By Claire Ford, Chief Operating Officer, Quality Scotland
The Oxford English Dictionary describes mediocrity as ‘the quality of something that is not very good: a person who does not have the special ability to do something well’
Business sometimes lacks spark and momentum. How often do you find that some weeks – nothing changes! The day’s roll in and there’s just the long, arduous slog of doing the same things, day in, day out?
And it's in that sameness, in that cradle of monotony, that mediocrity is born.
If you are left unchallenged, you’ll probably just perform...adequately! Certainly, you’ll do what is right. You’ll do what is enough. You’ll excel intermittently, fail occasionally, but mostly, you just get by. Fundamentally, this mediocrity allows you to suffer from indifference to the job and your colleagues around you.
Conversely, others strive for business excellence. Organisations that hone and polish their business model, reshape their decision-making processes, and practice their organisational skills relentlessly. These companies work unceasingly at their product and service offerings, acutely conscious that they have to outperform the competitors. So whilst some may have a tendency to plough through each mundane day filled with mediocrity in performance, many others embrace theirs with such passion and commitment. No need to guess who the winners might be!
There is of course, no magic overnight formula for getting rid of mediocrity and creating an elixir of organisational excellence. However, it is clear that consistency in improvement methods is just as important as consistency in the guidelines that are deployed to get the entire organisation onside and on message.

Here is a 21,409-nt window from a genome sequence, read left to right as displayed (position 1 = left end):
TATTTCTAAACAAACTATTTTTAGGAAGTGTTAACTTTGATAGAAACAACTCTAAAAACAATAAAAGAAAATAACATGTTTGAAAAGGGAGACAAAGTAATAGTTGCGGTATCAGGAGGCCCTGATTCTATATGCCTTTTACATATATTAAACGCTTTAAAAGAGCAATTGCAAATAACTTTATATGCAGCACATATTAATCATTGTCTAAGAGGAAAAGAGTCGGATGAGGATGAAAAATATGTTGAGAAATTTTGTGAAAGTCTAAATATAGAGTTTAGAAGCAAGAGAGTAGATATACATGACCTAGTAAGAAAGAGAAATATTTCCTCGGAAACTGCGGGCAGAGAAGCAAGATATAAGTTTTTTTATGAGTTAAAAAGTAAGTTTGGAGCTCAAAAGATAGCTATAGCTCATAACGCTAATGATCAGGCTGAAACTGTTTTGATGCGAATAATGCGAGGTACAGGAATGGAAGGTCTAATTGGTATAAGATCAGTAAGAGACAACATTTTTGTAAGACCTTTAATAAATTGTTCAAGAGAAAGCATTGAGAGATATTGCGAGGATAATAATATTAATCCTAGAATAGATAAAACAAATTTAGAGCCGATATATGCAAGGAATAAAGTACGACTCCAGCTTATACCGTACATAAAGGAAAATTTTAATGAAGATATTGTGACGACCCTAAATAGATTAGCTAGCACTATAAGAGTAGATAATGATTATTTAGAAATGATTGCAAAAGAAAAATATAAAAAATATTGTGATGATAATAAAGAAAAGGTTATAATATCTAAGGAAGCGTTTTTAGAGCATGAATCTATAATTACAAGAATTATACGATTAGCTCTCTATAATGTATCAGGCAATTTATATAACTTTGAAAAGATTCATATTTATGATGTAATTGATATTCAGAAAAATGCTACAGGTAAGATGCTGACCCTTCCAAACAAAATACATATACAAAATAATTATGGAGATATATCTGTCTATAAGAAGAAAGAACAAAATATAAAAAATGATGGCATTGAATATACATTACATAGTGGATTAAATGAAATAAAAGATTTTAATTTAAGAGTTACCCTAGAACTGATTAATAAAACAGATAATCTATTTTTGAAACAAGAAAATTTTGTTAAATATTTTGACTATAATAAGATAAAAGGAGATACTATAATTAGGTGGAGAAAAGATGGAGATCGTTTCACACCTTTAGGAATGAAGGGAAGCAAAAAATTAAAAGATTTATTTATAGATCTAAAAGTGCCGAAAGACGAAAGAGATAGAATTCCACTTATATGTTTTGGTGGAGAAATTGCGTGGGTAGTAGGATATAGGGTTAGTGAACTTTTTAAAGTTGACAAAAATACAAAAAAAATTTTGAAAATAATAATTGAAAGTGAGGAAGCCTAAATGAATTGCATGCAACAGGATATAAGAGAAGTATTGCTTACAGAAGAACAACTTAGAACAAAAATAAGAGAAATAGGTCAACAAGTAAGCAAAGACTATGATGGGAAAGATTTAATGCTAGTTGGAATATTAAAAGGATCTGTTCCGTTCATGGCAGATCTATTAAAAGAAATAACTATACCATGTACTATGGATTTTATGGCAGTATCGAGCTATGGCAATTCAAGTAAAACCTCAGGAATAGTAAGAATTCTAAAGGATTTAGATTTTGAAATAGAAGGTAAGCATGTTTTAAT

The focus on continuous improvement within businesses that pursue a goal of excellence creates a high level consistency that leaves ‘mediocrity’ back on the starting blocks.
But let’s be realistic here. Having promoted excellence in Scotland for the best part of a quarter of a century, we’ve found this aspiration may not be given the focus it requires.
Some may think that Excellence is simply too hard to achieve. It might not be considered a realistic goal, but chronic inconsistency in improvement efforts will reduce any business to mediocre levels.
The European Foundation for Quality Management (EFQM) states that mediocre organisations strive to keep stakeholders quiet by doing the minimum of what is expected, with as little additional effort as possible. In other words - anything for an easy life! To counter this, EFQM believes that, regardless of size, sector or maturity, organisations need to establish an appropriate management framework.
These same organisations recognise that customers are a ‘necessary evil’ and do their level best to minimise complaints. Why? Because complaints means more work and they don’t want to subscribe to that!
Interestingly, EFQM also regard “Leaders” in mediocre organisations as having little idea where they are going or what they are trying to achieve BUT – they sure know who to blame if things go wrong.
I’m sure we have all come across companies who fall into these categories!
Much of the underlying issues with ‘mediocre organisations’, is the fear of the unknown. The inability to embrace change and the constructing of mental barriers to ensure it doesn’t happen. Some of these barriers might be as simple as that time honoured mantra “that’s the way it’s always been done around here”, why do we need to bother’? The truth, however, is very different. Convincing others that change can be worthwhile and profitable, should be a key driver.
When continuous improvement issues are not addressed or left to chance, productivity and competitive capability within the organisation will be seriously impaired. The narrower the focus, the less likely an organisation is to escape the mediocrity rut. The focus will be largely on delivering short-term goals and this invariable means a medium to long term struggle with aligning the creation of value by the firm with demand for value by its customers.
It is the responsibility of business leaders to develop effective managerial systems and accountability hierarchies to get work done. That is why leaders of high-performing organisations align and organise to ensure role clarity, personal accountability, and structured work processes all wrapped under a cogent umbrella of continuously improving their performance.
Rather than just talk about these things and be suspicious of change, they rightly regard mediocrity as an unwelcome part of the structure and strive for excellence in all that they do
Remember – Mediocrity is never good enough!